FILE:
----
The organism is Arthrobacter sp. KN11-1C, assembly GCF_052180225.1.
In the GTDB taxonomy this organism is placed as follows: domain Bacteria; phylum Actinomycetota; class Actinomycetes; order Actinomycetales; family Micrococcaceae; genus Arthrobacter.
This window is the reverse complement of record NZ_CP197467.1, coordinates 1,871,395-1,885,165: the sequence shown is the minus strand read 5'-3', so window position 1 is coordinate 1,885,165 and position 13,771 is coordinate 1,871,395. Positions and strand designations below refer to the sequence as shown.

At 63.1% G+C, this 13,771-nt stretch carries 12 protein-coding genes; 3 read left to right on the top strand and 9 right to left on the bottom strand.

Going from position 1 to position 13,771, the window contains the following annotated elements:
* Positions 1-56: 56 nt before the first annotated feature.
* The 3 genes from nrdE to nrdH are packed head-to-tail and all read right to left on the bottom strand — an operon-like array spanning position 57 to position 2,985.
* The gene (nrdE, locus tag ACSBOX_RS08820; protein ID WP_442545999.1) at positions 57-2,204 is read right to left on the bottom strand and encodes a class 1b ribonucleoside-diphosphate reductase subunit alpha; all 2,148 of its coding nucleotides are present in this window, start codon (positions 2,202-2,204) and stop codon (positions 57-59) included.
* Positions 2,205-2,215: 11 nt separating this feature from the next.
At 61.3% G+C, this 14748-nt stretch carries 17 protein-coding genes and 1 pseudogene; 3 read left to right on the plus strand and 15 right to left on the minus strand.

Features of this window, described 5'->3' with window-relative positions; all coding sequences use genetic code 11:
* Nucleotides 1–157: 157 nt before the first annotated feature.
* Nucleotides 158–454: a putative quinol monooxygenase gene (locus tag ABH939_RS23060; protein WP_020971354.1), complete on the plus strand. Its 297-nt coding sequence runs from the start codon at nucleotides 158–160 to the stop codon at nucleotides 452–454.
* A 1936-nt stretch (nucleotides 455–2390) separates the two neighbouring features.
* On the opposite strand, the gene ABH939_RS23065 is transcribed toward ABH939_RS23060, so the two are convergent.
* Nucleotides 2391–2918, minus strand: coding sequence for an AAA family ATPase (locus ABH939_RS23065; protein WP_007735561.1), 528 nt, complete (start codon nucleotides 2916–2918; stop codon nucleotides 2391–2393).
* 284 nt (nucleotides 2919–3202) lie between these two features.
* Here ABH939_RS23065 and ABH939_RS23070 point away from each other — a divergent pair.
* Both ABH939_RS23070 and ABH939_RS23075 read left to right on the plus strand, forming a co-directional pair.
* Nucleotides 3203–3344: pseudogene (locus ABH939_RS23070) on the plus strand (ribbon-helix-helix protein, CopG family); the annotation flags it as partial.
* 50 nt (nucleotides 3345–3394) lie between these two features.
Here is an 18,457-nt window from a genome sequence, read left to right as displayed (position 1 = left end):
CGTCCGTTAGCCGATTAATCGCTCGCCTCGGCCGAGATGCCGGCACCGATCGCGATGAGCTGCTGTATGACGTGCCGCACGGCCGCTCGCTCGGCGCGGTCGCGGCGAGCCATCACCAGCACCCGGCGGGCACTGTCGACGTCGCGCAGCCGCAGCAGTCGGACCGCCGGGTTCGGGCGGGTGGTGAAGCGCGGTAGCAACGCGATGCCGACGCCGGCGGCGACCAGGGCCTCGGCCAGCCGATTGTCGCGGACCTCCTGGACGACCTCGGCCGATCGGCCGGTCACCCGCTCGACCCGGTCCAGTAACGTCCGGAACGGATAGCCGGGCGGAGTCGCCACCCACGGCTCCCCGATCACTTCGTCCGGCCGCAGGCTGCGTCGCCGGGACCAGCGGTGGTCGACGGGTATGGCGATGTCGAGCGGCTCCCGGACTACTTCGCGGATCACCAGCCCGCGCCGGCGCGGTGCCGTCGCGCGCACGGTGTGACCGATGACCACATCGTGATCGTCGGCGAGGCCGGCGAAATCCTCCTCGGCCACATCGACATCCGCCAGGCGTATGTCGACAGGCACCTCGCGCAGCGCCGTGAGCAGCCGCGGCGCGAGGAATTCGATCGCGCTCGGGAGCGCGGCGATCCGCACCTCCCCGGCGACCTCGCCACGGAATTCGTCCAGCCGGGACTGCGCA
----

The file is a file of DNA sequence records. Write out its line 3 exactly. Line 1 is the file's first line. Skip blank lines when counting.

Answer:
This window is the reverse complement of record NZ_CP197467.1, coordinates 1,871,395-1,885,165: the sequence shown is the minus strand read 5'-3', so window position 1 is coordinate 1,885,165 and position 13,771 is coordinate 1,871,395. Positions and strand designations below refer to the sequence as shown.